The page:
A lawyer for Aretha Franklin has said that they have found three handwritten wills in the late singer's Detroit home. This discovery comes months after the 'Queen of Soul's death on August 28, 2018, due to complications from pancreatic cancer. She was 76.
At the time of her death, the lawyers and family members said that she had no will but these three were found last month in her home. Two of the wills are from 2010, locked away in a cabinet. The wills have been filed on Monday. David Bennett, who has been the family's lawyer for many years told the judge that he is unsure if they would hold under the Michigan law and a hearing for the same has been scheduled on June 12, 2019.
The latest of the wills has been reported to be from March 2014 in which the singer had left her assets to her family. However, the writings in the will are hard to decipher and the will of four pages has words that have been scratched out in the margins. It is a spiralbound notebook and was found under cushions, the attorney for the Franklin Estate said.
Two of her sons have objected to the wills, the family has said in a statement. Kecalf Cunningham, her son has said in a separate filing that Franklin wanted him to be the representative of the estate in the 2014 will.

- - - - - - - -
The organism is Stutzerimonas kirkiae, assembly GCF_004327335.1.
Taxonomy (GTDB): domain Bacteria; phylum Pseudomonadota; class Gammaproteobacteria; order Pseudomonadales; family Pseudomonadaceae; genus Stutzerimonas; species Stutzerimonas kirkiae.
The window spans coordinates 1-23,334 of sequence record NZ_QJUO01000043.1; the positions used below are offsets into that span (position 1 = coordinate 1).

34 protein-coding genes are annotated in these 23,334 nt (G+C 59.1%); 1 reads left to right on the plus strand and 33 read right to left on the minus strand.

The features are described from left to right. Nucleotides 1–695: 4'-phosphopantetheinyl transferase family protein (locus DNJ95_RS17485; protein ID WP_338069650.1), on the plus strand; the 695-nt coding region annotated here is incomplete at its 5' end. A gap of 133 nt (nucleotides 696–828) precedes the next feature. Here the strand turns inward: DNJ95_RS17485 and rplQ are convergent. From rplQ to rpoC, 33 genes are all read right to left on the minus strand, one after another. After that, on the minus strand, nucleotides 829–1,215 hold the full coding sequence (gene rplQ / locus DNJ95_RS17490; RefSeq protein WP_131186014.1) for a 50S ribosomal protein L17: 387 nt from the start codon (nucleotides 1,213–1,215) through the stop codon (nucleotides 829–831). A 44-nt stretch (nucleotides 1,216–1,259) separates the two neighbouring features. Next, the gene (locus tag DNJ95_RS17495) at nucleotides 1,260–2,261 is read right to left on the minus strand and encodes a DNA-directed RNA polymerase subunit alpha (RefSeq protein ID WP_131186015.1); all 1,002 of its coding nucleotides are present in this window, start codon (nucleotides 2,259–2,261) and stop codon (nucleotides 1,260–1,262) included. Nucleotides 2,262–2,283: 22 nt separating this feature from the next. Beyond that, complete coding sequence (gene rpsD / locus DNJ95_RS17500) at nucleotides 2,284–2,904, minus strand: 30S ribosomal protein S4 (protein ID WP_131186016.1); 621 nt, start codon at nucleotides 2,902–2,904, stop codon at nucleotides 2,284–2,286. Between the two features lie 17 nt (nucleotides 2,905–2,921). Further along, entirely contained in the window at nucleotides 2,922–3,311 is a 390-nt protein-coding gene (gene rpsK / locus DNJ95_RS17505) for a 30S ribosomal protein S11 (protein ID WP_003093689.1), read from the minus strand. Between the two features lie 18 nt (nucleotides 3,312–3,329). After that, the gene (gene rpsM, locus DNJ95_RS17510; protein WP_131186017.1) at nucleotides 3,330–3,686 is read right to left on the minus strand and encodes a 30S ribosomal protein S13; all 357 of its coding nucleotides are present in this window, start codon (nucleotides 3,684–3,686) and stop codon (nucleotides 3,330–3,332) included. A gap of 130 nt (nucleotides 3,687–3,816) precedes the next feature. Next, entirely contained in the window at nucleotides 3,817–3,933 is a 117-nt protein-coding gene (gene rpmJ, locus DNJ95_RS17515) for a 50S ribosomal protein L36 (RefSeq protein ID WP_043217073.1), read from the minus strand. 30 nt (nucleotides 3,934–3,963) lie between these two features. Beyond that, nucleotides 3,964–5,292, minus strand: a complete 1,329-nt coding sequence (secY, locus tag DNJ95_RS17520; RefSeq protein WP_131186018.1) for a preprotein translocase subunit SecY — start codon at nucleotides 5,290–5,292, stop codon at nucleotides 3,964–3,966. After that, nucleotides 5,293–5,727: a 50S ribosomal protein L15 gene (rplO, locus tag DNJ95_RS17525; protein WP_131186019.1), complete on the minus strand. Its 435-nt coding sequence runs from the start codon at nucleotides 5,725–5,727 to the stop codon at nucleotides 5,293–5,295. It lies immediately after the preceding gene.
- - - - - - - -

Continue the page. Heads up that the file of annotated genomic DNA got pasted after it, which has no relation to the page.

Sabrina Owens, an administrator at the University of Michigan, will continue to serve as personal representative of the estate. "She remains neutral and wishes that all parties involved make wise choices on behalf of their mother, her rich legacy, the family and the Aretha Franklin estate,” the statement said.
The estate is involved in "many continuing projects ... including various television and movie proposals, as well as dealing with various creditor claims and resulting litigation," Bennett said explaining the role of the estate.
While on the one hand, the matter of her will lies pending, on the other, Franklin continues to gain accolades even after her death. Earlier this year, she received the Pulitzer Prize Special Citation honor in April becoming the first individual woman to earn a special citation prize since the honor was first awarded in 1930.
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